Clearing Out The Clutter


January 09, 1994|By MIKE KLINGAMAN

As a kid, I lived for summer vacation. I couldn't wait to get outside and play in the dirt with my little toy soldiers.

Now my life has changed. My playthings have gone from toys to tools. I'm older, slower. I can't always see the ground when I look straight down.

As an adult, I look forward to winter and a respite from outdoor chores.

Come winter, I'm tired of weeding and raking and hoeing and mowing. Tired of battling bugs and slugs. Tired of digging through garden texts to find cures for plant diseases I cannot pronounce.

Let the flower beds freeze, my job is done. School is out.

No more grasses, no more books, no more creatures' dirty looks.

Is that any way for a plant lover to act? It sure is. Even gardeners need a break now and then.

However, we're a lot like schoolkids. Vacation is great, but boredom comes quickly. Past failures are soon forgotten. Several weeks into winter, I am already moping around the house, swinging my shovel like a baseball bat and wishing it were spring.

This month is the most boring of all. Until the arrival of the new seed catalogs -- the male gardener's answer to Sports Illustrated's swimsuit edition -- there is simply nothing to do.

Unless I clean up the Nature Nook.

The Nature Nook is my corner of the basement, a dusty little area bulging with flowerpots, bags of sterilized soil, fluorescent plant lights and a clutter of other garden supplies. On its best day, the Nature Nook resembles a junkyard. Yet here, each year, I manage to sweep aside enough debris to raise a few hundred plants from seed.

The problem is, I rarely stop to clean up. Come spring, gardeners burst outdoors with the maniacal single-mindedness of a football team taking the field for a big game. Mother Earth beckons. Nothing else matters, least of all a little mess in the basement.

But the mess grows . . . and grows . . . and GROWS. Over time, the Nature Nook becomes a sidecar for the garden shed. When the shed fills with junk, toss the rest in the cellar.

This time, I fear, I've gone too far. I can't even see the fluorescent plant lights, or the table beneath them that serves as the nursery. They are hidden by a pile of debris that is scraping the ceiling. A 6-foot tower of dirty pots sways left, then right, with the entrails (roots) of long-gone plants still caked to their sides.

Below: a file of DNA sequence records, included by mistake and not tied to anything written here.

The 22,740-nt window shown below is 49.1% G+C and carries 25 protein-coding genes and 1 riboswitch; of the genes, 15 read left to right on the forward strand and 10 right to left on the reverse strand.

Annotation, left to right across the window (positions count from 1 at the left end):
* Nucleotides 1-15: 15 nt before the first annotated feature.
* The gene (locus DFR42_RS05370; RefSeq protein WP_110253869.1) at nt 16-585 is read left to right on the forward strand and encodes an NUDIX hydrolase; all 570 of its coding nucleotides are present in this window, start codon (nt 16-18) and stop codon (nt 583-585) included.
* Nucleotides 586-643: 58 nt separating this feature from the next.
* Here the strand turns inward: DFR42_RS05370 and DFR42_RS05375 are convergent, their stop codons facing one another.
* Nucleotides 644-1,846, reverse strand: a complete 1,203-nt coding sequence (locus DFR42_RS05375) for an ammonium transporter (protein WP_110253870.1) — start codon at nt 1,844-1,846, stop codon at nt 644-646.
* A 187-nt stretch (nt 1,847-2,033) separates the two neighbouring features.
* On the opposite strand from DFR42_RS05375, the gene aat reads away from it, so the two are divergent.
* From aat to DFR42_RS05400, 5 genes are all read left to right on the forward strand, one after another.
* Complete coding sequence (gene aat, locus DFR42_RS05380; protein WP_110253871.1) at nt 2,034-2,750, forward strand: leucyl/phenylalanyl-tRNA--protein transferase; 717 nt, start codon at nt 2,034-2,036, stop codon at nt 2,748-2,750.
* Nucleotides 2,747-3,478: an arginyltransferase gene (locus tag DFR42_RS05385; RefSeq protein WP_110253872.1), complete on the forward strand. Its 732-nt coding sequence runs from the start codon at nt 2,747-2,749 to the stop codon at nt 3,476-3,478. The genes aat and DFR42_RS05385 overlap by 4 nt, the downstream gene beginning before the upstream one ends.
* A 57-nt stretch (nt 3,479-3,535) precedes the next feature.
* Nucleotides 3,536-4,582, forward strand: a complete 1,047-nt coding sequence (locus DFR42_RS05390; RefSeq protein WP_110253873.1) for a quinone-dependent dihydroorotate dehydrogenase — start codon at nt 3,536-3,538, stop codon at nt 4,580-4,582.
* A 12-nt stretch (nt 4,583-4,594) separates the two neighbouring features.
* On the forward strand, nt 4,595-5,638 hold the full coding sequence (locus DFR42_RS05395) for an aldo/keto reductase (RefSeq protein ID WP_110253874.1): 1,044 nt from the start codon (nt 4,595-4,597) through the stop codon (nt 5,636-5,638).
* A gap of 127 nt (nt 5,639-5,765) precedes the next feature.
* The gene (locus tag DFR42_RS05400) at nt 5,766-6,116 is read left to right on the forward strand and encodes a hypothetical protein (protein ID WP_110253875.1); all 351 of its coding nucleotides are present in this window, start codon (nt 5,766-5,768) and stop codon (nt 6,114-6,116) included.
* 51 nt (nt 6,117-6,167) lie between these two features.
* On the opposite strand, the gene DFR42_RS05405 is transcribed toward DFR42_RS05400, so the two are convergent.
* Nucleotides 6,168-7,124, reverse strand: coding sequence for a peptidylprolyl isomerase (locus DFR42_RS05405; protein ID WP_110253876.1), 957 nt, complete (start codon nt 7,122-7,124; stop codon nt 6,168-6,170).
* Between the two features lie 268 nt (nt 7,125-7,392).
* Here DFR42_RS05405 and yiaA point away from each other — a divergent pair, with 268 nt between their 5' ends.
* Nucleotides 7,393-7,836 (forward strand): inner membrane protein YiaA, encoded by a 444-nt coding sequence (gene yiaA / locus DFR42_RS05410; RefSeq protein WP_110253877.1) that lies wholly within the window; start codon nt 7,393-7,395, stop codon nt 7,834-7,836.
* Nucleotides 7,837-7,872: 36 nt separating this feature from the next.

Yes, it's time to straighten up. I have no choice. This heap of man-made clutter isn't compost that will simply melt away.

I attack the pile with gusto, plus a broom. Oops! I trip over the garden hose coiled on the floor. Entangled in the hose, I lunge forward, toppling the stack of plastic pots that rain down on my head.

Sprawled on the floor, I can only wonder: Who rigged this trap, the kid in "Home Alone"?

I sweep the pots aside and plow ahead, only to scatter a row of baby food jars that were stored on the floor. The jars contained leftover seeds I'd hoped to sow this spring. I'd still like to plant those seeds, if I can pick them out of the broken glass.

I sweep the jars aside, tiptoe forward and walk smack into a cobweb. By now I've started talking to myself. "Spiders are good, spiders are good," I mumble. But I can't help feeling like I'm trying to fight my way into the Addams Family's greenhouse.

Nonetheless, I forge ahead, past 50-pound bags of limestone and peat moss and a clunky old mower that died in 1983. Some of my discoveries are useful, like the brand-new garden gloves I thought I'd lost, and the nozzle gun that disappeared from the garden hose. Now I can stop using my poor thumb as a sprayer.

Finally, I near my goal. The plant table is just ahead. The fluorescent plant lights are shimmering brightly. What, I left them plugged in all these months?

Not for naught. On the plant table I find Weet Weet, our cat, basking in the warmth of the plant lights.

Somehow Weet Weet squeezed through the obstacle course and made the table her tanning salon.

She can stay for now. Tomorrow both cat and clutter are out of here.

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